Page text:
Aquarium Automatic Water Change System

The biggest complaint I have always had about keeping an aquarium is changing the water. I must confess that there was time when I didn’t believe in changing the water very often, I would change the water once every few months. The tank looked fine and the fish seemed happy. Then one day I bought some water tests and tested the water. The nitrates test was off the chart dark red. Anyway, I have since changed my ways and now I do regular water changes, but it’s automated. My automatic water change system does 20% water changes every day, it does 5% at a time, four times throughout the day. The old water is them pumped out to water my garden in the back yard. The aquarium is on an exterior wall of my house. The sprinkler valve box is just on the other side of the wall. We recently built this house, and so I did the landscaping with the aquarium in mind. I have a sprinkler valve just for the aquarium.

Water is supplied through my sprinkler system. The sprinkler valve box is on the other side of the wall from the aquarium. The aquarium has its own sprinkler valve. The sprinkler is programmed to come on 4 times per day at 3:00 AM, 9:00 AM, 3:00 PM and 9:00 PM for 15 minutes each time. This equates to approximately 30 gallons per day.

I have a pressure regulator attached to the sprinkler valve, and then a carbon filter to remove chlorine and other contaminants. The filter connects to a hose. I have adapters to get from the filter to ¼” drip tubing.

I used bulkhead fittings to go through the wall. The cord coming out just below the fitting is for the water pump. The two lower cords are for the water level sensor and the sprinkler control wire.

The tubing then goes through a ¾” PVC pipe that goes through the wall and up to the aquarium. This pipe transitions to 1” inner diameter tubing inside the house and up to a bulkhead fitting to the aquarium. This also serves as an emergency drain should the main over flow drain become blocked.

The tubing then comes up and empties into the top of the aquarium.

Water then fills the aquarium and overflows through the main drain.

The supply and drain bulkhead fittings are setup using black PVC fittings and pipe. These fittings are for PVC furniture, but they work great in the aquarium.

The drain goes through a bulkhead fitting, through a tube to a PVC pipe that goes through the wall and empties into the water barrel on the other side of the wall.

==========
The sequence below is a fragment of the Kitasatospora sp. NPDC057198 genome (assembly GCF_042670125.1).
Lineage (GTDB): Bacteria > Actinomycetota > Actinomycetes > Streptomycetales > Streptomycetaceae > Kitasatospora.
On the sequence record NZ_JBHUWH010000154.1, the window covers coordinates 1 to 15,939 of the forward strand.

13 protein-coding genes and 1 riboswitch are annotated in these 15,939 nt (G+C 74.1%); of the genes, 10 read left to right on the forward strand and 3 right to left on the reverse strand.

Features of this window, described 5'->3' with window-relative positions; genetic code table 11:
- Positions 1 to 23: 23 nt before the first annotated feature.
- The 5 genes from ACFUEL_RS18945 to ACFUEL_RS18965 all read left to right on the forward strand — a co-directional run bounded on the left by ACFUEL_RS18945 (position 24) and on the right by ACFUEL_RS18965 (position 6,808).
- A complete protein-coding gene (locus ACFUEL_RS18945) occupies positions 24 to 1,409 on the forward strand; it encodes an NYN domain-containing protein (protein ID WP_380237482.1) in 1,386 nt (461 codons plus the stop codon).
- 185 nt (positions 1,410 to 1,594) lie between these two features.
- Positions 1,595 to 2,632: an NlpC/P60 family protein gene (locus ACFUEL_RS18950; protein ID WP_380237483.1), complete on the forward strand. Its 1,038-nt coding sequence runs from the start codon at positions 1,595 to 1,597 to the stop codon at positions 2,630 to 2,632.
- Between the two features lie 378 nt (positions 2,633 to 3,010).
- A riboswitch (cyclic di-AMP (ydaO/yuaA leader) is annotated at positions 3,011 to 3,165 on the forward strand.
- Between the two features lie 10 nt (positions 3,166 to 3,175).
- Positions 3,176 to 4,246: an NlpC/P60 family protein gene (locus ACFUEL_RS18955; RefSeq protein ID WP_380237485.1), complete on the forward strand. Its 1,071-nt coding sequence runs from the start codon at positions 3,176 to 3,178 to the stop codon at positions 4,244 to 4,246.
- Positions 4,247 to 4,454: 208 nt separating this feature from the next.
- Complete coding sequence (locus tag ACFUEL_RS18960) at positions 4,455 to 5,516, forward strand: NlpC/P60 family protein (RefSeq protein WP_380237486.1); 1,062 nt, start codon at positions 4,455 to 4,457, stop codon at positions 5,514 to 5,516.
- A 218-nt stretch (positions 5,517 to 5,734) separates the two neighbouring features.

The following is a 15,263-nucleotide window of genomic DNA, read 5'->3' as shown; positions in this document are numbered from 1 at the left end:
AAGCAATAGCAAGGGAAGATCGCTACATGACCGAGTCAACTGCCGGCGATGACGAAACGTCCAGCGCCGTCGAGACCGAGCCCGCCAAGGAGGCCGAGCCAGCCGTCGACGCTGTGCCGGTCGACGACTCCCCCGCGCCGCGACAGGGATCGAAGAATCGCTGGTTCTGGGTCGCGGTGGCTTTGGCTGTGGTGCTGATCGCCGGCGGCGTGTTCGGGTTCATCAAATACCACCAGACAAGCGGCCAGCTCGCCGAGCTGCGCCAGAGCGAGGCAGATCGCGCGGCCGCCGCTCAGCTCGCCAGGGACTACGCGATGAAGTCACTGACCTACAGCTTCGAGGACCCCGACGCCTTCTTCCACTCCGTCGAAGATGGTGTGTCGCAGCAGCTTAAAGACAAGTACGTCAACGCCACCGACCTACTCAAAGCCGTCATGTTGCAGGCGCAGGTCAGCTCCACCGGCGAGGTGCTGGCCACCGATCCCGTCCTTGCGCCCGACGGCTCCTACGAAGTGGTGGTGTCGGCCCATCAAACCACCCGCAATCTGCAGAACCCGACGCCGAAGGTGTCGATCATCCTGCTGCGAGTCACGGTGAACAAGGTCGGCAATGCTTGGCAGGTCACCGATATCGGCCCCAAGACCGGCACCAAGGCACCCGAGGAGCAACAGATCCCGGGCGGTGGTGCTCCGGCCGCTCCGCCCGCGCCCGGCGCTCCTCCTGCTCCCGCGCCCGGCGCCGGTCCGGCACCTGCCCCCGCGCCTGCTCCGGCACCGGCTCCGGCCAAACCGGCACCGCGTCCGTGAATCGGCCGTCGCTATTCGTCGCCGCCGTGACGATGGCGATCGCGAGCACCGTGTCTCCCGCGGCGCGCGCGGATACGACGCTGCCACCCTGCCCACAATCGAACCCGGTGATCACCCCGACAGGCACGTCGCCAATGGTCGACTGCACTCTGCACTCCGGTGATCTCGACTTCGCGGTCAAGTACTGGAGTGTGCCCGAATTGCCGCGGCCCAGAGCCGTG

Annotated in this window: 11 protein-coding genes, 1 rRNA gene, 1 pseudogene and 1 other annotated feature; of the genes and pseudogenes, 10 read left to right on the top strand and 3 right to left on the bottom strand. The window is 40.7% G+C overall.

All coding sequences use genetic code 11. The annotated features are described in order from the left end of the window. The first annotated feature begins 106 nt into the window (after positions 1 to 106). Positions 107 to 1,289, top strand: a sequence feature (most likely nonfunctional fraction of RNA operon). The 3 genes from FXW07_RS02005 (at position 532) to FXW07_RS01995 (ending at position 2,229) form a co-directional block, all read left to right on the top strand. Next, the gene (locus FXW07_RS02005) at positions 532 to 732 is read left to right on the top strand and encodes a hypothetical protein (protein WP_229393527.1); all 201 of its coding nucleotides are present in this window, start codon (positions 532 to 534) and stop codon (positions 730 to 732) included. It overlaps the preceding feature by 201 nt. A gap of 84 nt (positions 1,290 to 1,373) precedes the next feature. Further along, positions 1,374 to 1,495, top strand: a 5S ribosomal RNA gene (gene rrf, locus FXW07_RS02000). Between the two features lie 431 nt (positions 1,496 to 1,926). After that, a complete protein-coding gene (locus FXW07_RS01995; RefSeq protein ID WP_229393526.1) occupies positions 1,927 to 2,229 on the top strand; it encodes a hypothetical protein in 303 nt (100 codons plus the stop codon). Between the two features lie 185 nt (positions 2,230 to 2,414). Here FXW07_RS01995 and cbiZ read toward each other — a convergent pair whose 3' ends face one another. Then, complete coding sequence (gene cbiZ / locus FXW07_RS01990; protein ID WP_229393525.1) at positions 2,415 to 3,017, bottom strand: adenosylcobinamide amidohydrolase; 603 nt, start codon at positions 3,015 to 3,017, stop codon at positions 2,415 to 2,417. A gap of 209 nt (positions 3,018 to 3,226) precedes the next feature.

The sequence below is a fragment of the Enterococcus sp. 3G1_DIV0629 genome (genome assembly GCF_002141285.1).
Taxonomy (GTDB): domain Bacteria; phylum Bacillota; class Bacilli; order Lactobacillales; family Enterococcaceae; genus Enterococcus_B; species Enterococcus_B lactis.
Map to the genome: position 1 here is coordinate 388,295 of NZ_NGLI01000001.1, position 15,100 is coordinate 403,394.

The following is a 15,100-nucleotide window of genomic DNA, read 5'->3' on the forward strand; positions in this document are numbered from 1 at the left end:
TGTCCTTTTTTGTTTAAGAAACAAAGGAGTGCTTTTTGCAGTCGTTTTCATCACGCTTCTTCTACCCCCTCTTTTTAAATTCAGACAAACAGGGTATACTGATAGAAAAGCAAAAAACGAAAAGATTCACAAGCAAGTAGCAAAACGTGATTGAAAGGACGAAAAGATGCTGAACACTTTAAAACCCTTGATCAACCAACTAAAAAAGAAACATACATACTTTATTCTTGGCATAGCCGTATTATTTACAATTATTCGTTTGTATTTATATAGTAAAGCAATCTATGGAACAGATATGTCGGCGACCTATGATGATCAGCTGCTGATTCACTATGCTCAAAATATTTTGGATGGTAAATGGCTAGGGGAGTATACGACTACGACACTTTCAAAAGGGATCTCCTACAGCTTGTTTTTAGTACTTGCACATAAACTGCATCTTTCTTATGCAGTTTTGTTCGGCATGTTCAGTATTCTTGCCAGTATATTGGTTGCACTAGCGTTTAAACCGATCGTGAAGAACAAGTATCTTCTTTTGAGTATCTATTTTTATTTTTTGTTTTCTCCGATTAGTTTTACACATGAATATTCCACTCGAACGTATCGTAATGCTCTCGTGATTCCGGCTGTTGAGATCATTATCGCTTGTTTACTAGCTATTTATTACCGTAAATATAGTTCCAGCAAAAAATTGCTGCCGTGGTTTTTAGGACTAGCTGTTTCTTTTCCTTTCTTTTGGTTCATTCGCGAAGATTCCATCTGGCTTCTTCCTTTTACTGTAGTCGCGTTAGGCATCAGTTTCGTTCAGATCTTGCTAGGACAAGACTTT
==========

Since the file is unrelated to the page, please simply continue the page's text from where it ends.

The aquarium line is on the bottom, and the sprinkler line is on top. The two fat fittings are check valves

There is a 1/3 HP pump with a float valve. Once a day the pump is activated for 5 minutes (it takes about 2-3 minutes to empty the entire barrel) pumping the water out to the garden to water the plants. The garden is plumbed for both aquarium water and tap water using check valves to prevent back flow.

The sensor is on the far wall to the right of the black cords

There is also a water level sensor in the barrel, if the water reaches the sensor the pump will kick on and lower the water level. A text message is sent indicating the high water level, encase the pump has failed.

The automation is done through the Apex Jr. I originally tried to use the 24DC output from the Fluid Monitoring Module to control the  water supply valve, but ran into problems. I currently use a 24 volt AC adapter plugged into an APEX Jr. controlled outlet to control the water supply valve. The pump out to the garden is also controlled by the APEX Jr.

I have been using the water change system for about three months now and it works very well. The water enters at a pace that the temperature difference between the aquarium and water supply is not an issue. The water changes happen almost unnoticed, it’s not any louder than the normal water flow. You can see the stream of water and bubbles at the top of the aquarium. Which I like to see to know that it is working. I do have to vacuum decaying plant matter, brown algae, and other junk off the bottom occasionally, but I usually only remove about 10 gallons. I just manually turn the supply water on for 20 minutes and the water is replaced. I then dump the water that I remove into the water barrel outside. To be pumped to garden the next day. If I put enough water in the barrel to reach the water sensor, the pump will kick on automatically. I have it set to turn on for at least 30 seconds, which is long enough to lower the water level well below the sensor, but not empty the entire barrel.